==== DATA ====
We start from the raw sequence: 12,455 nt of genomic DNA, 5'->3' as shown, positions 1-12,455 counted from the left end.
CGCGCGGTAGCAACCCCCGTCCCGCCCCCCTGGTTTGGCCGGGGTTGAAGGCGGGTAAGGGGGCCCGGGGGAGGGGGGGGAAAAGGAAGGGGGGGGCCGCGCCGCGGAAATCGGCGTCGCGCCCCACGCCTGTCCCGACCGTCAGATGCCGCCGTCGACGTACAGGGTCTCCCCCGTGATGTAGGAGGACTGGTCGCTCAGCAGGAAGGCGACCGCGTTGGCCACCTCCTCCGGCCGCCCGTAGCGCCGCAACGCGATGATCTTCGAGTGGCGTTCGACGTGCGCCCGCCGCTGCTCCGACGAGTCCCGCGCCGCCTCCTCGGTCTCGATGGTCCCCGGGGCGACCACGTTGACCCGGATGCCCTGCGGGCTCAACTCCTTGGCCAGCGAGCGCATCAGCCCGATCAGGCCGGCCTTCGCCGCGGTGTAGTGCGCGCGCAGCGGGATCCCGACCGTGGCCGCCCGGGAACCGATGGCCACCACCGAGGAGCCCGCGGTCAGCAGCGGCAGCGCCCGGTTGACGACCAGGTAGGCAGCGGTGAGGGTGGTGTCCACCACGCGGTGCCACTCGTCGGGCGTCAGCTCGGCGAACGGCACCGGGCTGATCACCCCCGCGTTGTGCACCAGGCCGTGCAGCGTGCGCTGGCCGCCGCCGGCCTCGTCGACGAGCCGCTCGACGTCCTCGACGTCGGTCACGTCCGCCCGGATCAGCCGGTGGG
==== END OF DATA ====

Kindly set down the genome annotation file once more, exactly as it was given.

We start from the raw sequence: 12,455 nt of genomic DNA, 5'->3' as shown, positions 1-12,455 counted from the left end.
CGCGCGGTAGCAACCCCCGTCCCGCCCCCCTGGTTTGGCCGGGGTTGAAGGCGGGTAAGGGGGCCCGGGGGAGGGGGGGGAAAAGGAAGGGGGGGGCCGCGCCGCGGAAATCGGCGTCGCGCCCCACGCCTGTCCCGACCGTCAGATGCCGCCGTCGACGTACAGGGTCTCCCCCGTGATGTAGGAGGACTGGTCGCTCAGCAGGAAGGCGACCGCGTTGGCCACCTCCTCCGGCCGCCCGTAGCGCCGCAACGCGATGATCTTCGAGTGGCGTTCGACGTGCGCCCGCCGCTGCTCCGACGAGTCCCGCGCCGCCTCCTCGGTCTCGATGGTCCCCGGGGCGACCACGTTGACCCGGATGCCCTGCGGGCTCAACTCCTTGGCCAGCGAGCGCATCAGCCCGATCAGGCCGGCCTTCGCCGCGGTGTAGTGCGCGCGCAGCGGGATCCCGACCGTGGCCGCCCGGGAACCGATGGCCACCACCGAGGAGCCCGCGGTCAGCAGCGGCAGCGCCCGGTTGACGACCAGGTAGGCAGCGGTGAGGGTGGTGTCCACCACGCGGTGCCACTCGTCGGGCGTCAGCTCGGCGAACGGCACCGGGCTGATCACCCCCGCGTTGTGCACCAGGCCGTGCAGCGTGCGCTGGCCGCCGCCGGCCTCGTCGACGAGCCGCTCGACGTCCTCGACGTCGGTCACGTCCGCCCGGATCAGCCGGTGGG